Turkish gov’t issues detention warrants for over 265 people due to alleged Gülen movement links

The Turkish government on Friday issued detention warrants for more than 265 people across Turkey, including 92 teachers, as part of a massive post-coup witch hunt targeting alleged members of the Gülen movement.

The Konya Chief Public Prosecutor’s Office issued detention warrants for 84 people over alleged links to the Gülen movement. All of them were detained by police during simultaneous raids in 43 provinces on Friday.

The chief public prosecutor’s office in the capital of Ankara also issued detention warrants for 92 teachers in 12 Turkish provinces on Friday over  alleged links to the movement.

Separately, detention warrants were issued on Friday by the İstanbul Chief Public Prosecutor’s Office for 57 people, 14 of whom have already been detained. The people being sought, who are from various walks of life, have allegedly used the ByLock mobile phone messaging application.

Turkish authorities believe that ByLock is a communication tool among alleged followers of the Gülen movement. Tens of thousands of people, including civil servants, police officers, soldiers, businessmen and even housewives, have either been dismissed or arrested for using ByLock since a failed coup attempt on July 15, 2016.

Earlier, 18 active duty military officers and a civilian were detained in operations across 14 provinces in a Balıkesir-based investigation targeting alleged members of the Gülen movement. The detentions came following the issuance of 23 detention warrants by the Balıkesir Public Prosecutor’s Office on Friday. Police also detained a schoolteacher in Balıkesir province.

Also on Friday, following the issuance of detention warrants by the Mersin Chief Public Prosecutor’s Office for 10 people over alleged links to the Gülen movement, eight people were detained in police raids in five Turkish provinces.

Turkish police detained a total of 4,725 people over alleged links to the movement in the first two months of 2018.

Meanwhile, a total of 64 people were convicted and sentenced to jail on Friday over their alleged links to the Gülen movement, according to a report by Turkey’s state-run Anadolu news agency.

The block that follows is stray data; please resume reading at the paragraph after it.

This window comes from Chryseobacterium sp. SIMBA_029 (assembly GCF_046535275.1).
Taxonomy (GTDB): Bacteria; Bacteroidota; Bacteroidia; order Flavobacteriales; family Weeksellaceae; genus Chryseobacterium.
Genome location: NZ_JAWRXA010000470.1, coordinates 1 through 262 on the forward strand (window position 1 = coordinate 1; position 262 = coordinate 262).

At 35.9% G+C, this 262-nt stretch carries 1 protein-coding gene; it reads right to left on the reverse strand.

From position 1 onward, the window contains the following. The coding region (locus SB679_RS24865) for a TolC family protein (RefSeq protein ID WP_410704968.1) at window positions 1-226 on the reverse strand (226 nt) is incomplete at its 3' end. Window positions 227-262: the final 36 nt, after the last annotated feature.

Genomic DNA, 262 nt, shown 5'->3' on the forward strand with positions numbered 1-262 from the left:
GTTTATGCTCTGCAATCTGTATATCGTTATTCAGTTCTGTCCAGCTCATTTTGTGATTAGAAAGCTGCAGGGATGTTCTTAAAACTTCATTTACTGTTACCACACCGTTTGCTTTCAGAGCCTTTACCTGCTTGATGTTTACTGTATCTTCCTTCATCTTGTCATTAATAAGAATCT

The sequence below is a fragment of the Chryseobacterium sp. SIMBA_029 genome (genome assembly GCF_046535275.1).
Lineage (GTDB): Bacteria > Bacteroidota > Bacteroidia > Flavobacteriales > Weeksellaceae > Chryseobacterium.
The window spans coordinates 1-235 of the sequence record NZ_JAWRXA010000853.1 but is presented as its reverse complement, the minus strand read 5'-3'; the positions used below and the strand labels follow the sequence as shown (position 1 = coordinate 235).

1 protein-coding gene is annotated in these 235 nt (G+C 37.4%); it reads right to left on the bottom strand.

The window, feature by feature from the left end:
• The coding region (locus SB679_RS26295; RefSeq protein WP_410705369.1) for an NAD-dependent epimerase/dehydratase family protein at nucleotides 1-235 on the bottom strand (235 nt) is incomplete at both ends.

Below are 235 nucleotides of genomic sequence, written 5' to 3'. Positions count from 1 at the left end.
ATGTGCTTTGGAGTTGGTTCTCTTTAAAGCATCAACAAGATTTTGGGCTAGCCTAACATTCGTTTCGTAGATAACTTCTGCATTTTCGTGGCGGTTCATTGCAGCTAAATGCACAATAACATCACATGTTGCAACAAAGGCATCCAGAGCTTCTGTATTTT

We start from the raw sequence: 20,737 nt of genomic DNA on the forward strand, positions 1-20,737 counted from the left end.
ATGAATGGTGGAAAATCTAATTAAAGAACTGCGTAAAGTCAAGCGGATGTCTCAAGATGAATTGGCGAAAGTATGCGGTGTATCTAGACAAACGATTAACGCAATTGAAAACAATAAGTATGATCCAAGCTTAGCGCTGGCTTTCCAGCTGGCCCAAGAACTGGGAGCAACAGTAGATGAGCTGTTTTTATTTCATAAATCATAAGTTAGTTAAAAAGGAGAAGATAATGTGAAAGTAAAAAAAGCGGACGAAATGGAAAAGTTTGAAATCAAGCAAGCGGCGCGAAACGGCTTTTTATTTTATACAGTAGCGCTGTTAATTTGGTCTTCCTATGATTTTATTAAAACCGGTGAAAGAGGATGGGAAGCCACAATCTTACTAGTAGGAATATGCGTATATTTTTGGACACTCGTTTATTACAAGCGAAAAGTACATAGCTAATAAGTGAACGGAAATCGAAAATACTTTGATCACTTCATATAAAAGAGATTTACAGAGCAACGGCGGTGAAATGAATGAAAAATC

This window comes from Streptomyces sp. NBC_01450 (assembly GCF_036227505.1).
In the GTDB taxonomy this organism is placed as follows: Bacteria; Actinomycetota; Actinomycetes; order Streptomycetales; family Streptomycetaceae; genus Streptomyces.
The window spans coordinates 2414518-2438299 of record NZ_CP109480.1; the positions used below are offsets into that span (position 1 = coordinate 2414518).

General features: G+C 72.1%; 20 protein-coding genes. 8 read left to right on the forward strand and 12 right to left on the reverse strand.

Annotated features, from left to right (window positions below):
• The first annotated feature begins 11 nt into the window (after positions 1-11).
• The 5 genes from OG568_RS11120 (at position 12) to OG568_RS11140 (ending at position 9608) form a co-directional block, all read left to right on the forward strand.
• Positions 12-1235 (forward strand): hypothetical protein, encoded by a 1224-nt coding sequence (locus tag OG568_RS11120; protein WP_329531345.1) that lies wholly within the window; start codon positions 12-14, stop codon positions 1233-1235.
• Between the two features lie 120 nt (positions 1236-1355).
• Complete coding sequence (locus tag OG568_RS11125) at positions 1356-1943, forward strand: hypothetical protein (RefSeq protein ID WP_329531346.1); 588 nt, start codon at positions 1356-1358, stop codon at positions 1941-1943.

The 2nd Criminal Court in central Nevşehir province handed jail terms to 10 people, ranging from 6 to 8 years. The 4th High Criminal Court in central Kayseri province handed down jail terms to 6 people ranging from 4 to 10 years.

Two people were convicted and sentenced to 6 years and 3 months in jail in Black Sea province of Rize, while a former teacher was sentenced to almost 9 years in northern Bartın province. In eastern Erzincan province, a high court sentenced a convicted person to 15 years in jail.

Turkey survived a controversial military coup attempt on July 15, 2016 that killed 249 people. Immediately after the putsch, the Justice and Development Party (AKP) government along with autocratic President Recep Tayyip Erdoğan pinned the blame on the Gülen movement.

Fethullah Gülen, who inspired the movement, strongly denied having any role in the failed coup and called for an international investigation into it, but President Erdoğan — calling the coup attempt “a gift from God” — and the government initiated a widespread purge aimed at cleansing sympathizers of the movement from within state institutions, dehumanizing its popular figures and putting them in custody.

Turkey has suspended or dismissed more than 150,000 judges, teachers, police and other civil servants since July 2016. Turkey’s interior minister announced on December 12, 2017 that 55,665 people have been arrested. On December 13, the Justice Ministry announced that 169,013 people have been the subject of legal proceedings on coup charges since the failed coup.

A total of 48,305 people were arrested by courts across Turkey in 2017 over their alleged links to the Gülen movement, Interior Minister Süleyman Soylu said on Dec. 2, 2017. “The number of detentions is nearly three times higher,” Soylu told a security meeting in İstanbul and claimed that “even these figures are not enough to reveal the severity of the issue.”

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